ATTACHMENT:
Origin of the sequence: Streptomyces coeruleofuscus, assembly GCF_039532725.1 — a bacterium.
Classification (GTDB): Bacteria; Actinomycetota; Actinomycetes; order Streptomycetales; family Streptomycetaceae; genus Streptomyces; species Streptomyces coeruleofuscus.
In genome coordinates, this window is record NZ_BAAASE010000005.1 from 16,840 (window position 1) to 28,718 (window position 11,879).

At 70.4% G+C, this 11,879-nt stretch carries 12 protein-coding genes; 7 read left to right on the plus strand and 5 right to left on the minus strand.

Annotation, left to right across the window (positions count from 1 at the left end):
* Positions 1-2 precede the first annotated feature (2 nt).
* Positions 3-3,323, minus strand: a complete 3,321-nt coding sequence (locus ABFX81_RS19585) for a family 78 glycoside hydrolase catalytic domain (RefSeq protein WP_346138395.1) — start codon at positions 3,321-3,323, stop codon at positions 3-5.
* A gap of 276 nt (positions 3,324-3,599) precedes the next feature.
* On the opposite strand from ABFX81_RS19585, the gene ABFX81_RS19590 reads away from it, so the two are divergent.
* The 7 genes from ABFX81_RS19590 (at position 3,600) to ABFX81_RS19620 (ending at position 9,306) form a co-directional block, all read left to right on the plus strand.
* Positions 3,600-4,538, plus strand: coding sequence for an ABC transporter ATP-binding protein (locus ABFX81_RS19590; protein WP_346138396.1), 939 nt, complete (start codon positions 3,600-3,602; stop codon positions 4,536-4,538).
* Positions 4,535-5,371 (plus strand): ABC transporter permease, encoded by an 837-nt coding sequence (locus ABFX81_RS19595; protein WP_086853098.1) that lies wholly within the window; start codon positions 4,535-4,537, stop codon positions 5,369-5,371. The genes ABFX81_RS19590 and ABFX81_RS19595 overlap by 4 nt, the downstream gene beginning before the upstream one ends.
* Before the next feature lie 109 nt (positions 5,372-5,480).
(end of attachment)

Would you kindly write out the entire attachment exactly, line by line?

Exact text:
Origin of the sequence: Streptomyces coeruleofuscus, assembly GCF_039532725.1 — a bacterium.
Classification (GTDB): Bacteria; Actinomycetota; Actinomycetes; order Streptomycetales; family Streptomycetaceae; genus Streptomyces; species Streptomyces coeruleofuscus.
In genome coordinates, this window is record NZ_BAAASE010000005.1 from 16,840 (window position 1) to 28,718 (window position 11,879).

At 70.4% G+C, this 11,879-nt stretch carries 12 protein-coding genes; 7 read left to right on the plus strand and 5 right to left on the minus strand.

Annotation, left to right across the window (positions count from 1 at the left end):
* Positions 1-2 precede the first annotated feature (2 nt).
* Positions 3-3,323, minus strand: a complete 3,321-nt coding sequence (locus ABFX81_RS19585) for a family 78 glycoside hydrolase catalytic domain (RefSeq protein WP_346138395.1) — start codon at positions 3,321-3,323, stop codon at positions 3-5.
* A gap of 276 nt (positions 3,324-3,599) precedes the next feature.
* On the opposite strand from ABFX81_RS19585, the gene ABFX81_RS19590 reads away from it, so the two are divergent.
* The 7 genes from ABFX81_RS19590 (at position 3,600) to ABFX81_RS19620 (ending at position 9,306) form a co-directional block, all read left to right on the plus strand.
* Positions 3,600-4,538, plus strand: coding sequence for an ABC transporter ATP-binding protein (locus ABFX81_RS19590; protein WP_346138396.1), 939 nt, complete (start codon positions 3,600-3,602; stop codon positions 4,536-4,538).
* Positions 4,535-5,371 (plus strand): ABC transporter permease, encoded by an 837-nt coding sequence (locus ABFX81_RS19595; protein WP_086853098.1) that lies wholly within the window; start codon positions 4,535-4,537, stop codon positions 5,369-5,371. The genes ABFX81_RS19590 and ABFX81_RS19595 overlap by 4 nt, the downstream gene beginning before the upstream one ends.
* Before the next feature lie 109 nt (positions 5,372-5,480).